Japan contributes US$6.8 million to enhance access to education and child protection services in crises-affected areas in Syria

29 February 2024
A young girl reads from her book in class
UNICEF/UNI492523/Bashar Al-Kheder

DAMASCUS, 29 February 2024 – The Government of Japan has contributed US$ 6.8 million to UNICEF to improve the well-being of vulnerable and earthquake-affected children and young people in Syria and enhance their access to education and child protection services.

Children in Syria have been struggling to cope after nearly 13 years of sustained conflict, continued displacements, the impact of unprecedented economic crisis, and disease outbreaks. When the deadly earthquakes struck in February 2023, approximately 5,900 people, including children, in Syria were killed and more than 12,800 were injured. An estimated 8.8 million people, including 3.3 million children, were affected, and the infrastructure already weakened by the conflict was severely damaged.

“When we commit to addressing not only the short but also long-term needs of the most vulnerable children in Syria, we can help them recover and equip them with the skills they need to build a better future,” said Hirofumi Miyake, Charge d’Affaires and Special Coordinator for Syria. “With this funding, the Government of Japan aims to provide protection services, create safe learning environments, and bolster skills development and resilience-building opportunities among vulnerable children and young people across the country.”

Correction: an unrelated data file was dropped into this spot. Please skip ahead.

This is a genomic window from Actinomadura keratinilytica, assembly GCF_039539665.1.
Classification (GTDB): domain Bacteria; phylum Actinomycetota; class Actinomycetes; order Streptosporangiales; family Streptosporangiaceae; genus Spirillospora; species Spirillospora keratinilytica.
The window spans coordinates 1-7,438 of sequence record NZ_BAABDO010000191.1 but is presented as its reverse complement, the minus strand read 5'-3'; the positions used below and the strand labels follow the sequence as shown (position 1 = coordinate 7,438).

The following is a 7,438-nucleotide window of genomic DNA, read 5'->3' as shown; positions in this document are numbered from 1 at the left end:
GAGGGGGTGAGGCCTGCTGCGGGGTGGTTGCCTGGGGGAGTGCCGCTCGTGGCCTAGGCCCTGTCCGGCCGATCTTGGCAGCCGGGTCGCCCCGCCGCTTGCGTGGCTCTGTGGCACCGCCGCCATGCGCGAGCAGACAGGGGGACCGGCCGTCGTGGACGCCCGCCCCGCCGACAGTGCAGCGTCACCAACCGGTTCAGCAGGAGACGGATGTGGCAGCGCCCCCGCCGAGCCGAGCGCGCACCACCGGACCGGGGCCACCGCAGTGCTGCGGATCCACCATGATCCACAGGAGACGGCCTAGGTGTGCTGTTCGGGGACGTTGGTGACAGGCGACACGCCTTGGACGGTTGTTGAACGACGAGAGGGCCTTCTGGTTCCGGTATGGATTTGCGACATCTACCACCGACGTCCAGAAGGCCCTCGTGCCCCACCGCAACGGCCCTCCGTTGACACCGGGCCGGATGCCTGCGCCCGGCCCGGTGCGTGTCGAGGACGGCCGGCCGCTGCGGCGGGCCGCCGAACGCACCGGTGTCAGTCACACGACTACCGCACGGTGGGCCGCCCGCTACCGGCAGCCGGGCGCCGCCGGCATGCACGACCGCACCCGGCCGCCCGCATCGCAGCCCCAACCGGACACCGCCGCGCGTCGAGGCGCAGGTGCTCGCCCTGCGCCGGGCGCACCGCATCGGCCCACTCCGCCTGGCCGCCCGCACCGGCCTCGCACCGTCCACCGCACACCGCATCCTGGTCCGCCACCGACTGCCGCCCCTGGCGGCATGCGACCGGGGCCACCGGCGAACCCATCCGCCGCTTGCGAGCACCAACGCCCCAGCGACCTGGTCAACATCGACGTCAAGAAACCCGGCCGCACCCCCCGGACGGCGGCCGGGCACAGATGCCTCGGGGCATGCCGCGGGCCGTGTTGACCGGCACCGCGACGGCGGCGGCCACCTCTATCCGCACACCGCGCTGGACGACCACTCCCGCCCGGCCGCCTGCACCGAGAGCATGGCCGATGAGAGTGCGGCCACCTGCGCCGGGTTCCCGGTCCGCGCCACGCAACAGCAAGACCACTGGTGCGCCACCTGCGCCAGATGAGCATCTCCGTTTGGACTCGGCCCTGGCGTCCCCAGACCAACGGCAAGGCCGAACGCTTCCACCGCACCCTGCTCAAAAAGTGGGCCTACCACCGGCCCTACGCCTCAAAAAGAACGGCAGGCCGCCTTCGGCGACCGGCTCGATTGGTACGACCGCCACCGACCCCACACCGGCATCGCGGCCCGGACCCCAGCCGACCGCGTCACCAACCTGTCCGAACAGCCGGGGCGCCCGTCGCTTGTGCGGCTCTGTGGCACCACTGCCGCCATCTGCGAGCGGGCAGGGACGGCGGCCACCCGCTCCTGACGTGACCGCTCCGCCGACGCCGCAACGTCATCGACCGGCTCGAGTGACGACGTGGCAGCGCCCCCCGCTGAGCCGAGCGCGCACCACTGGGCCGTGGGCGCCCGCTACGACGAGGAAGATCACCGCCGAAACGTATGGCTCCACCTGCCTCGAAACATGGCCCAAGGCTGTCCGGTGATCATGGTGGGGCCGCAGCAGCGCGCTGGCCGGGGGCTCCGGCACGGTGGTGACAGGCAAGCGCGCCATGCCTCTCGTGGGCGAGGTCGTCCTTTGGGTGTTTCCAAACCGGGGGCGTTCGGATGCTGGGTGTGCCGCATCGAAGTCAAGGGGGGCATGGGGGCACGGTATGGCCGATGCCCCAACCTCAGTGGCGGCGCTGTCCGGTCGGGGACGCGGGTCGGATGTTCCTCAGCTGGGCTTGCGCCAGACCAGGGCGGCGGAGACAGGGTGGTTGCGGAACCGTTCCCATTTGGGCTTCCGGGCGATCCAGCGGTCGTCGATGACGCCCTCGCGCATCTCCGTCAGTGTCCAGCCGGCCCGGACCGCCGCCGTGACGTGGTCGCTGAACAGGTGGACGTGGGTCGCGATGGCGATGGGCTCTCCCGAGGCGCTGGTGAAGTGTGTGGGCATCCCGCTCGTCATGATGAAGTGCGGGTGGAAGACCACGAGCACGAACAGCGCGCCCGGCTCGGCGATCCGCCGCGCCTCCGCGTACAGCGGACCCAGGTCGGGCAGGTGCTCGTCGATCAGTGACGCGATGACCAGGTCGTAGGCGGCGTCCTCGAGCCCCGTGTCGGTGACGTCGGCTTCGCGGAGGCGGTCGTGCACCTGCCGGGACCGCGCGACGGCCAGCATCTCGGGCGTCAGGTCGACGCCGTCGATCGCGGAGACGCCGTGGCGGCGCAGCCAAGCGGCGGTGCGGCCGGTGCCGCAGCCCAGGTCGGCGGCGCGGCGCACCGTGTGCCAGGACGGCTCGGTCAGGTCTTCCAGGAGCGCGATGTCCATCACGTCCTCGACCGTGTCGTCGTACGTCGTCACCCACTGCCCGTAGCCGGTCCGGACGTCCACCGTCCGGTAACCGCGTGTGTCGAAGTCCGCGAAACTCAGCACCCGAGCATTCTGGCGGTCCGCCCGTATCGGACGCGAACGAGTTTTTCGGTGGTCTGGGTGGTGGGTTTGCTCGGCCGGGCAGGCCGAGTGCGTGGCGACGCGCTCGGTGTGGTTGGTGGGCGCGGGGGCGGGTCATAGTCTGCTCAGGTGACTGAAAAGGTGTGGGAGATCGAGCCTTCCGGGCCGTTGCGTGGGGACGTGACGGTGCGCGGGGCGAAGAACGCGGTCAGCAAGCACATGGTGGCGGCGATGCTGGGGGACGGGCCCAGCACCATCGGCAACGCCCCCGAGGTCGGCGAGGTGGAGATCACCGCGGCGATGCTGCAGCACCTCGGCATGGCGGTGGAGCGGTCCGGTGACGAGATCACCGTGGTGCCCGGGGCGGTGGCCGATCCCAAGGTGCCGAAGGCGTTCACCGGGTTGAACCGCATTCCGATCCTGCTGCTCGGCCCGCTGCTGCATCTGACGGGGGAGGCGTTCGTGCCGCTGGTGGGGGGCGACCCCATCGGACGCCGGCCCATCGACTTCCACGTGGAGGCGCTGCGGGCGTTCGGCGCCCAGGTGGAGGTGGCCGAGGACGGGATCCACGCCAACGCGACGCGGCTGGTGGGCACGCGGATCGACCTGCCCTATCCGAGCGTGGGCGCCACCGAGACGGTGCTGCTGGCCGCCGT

Through the new contribution, children at risk of violence, abuse, and exploitation and their caregivers will benefit from improved prevention, protection, and response interventions. It will help to increase access to inclusive, safe, and supportive learning environments and spaces for children. Through remedial classes, self-learning programmes, and digital learning, it will support out-of-school children and children at risk of dropping out to recover from learning loss and build their resilience. In addition to the increased learning opportunities, the contribution will also support building skills for work. These investments will promote building social cohesion, enhancing young people’s participation in their societies, and accelerate their engagement with the labour market.

“I would like to thank the Government of Japan for its longstanding partnership. Sustainable funding is critical for UNICEF to invest in early recovery efforts, stand with affected families, and build back better for every child in Syria,” said Yasumasa Kimura, UNICEF Syria Representative.

The Government of Japan is UNICEF’s valued partner. The Government of Japan is among UNICEF’s top donors and contributed about USD 56.9 million between 2020-2023 to support vulnerable children and families in Syria.


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